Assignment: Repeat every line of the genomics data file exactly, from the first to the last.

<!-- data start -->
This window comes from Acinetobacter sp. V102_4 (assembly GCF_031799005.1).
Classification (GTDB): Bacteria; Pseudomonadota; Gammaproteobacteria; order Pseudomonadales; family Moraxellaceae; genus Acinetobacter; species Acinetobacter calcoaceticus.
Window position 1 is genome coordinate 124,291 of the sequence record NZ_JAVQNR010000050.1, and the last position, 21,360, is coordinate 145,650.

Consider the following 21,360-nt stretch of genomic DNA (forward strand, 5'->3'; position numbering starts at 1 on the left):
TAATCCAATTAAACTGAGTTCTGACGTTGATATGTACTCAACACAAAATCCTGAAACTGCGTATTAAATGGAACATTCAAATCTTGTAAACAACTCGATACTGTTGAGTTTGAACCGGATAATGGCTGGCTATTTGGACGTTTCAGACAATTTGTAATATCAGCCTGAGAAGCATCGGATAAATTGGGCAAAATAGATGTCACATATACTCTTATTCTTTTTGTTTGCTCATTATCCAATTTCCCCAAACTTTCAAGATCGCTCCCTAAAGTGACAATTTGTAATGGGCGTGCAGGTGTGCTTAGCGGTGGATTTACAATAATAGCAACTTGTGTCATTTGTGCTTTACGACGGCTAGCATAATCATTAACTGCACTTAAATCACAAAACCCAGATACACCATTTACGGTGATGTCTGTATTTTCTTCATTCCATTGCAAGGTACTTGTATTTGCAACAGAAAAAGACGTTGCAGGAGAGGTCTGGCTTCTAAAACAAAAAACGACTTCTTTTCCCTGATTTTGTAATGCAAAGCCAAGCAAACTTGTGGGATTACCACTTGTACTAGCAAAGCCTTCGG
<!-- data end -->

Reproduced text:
This window comes from Acinetobacter sp. V102_4 (assembly GCF_031799005.1).
Classification (GTDB): Bacteria; Pseudomonadota; Gammaproteobacteria; order Pseudomonadales; family Moraxellaceae; genus Acinetobacter; species Acinetobacter calcoaceticus.
Window position 1 is genome coordinate 124,291 of the sequence record NZ_JAVQNR010000050.1, and the last position, 21,360, is coordinate 145,650.

Consider the following 21,360-nt stretch of genomic DNA (forward strand, 5'->3'; position numbering starts at 1 on the left):
TAATCCAATTAAACTGAGTTCTGACGTTGATATGTACTCAACACAAAATCCTGAAACTGCGTATTAAATGGAACATTCAAATCTTGTAAACAACTCGATACTGTTGAGTTTGAACCGGATAATGGCTGGCTATTTGGACGTTTCAGACAATTTGTAATATCAGCCTGAGAAGCATCGGATAAATTGGGCAAAATAGATGTCACATATACTCTTATTCTTTTTGTTTGCTCATTATCCAATTTCCCCAAACTTTCAAGATCGCTCCCTAAAGTGACAATTTGTAATGGGCGTGCAGGTGTGCTTAGCGGTGGATTTACAATAATAGCAACTTGTGTCATTTGTGCTTTACGACGGCTAGCATAATCATTAACTGCACTTAAATCACAAAACCCAGATACACCATTTACGGTGATGTCTGTATTTTCTTCATTCCATTGCAAGGTACTTGTATTTGCAACAGAAAAAGACGTTGCAGGAGAGGTCTGGCTTCTAAAACAAAAAACGACTTCTTTTCCCTGATTTTGTAATGCAAAGCCAAGCAAACTTGTGGGATTACCACTTGTACTAGCAAAGCCTTCGG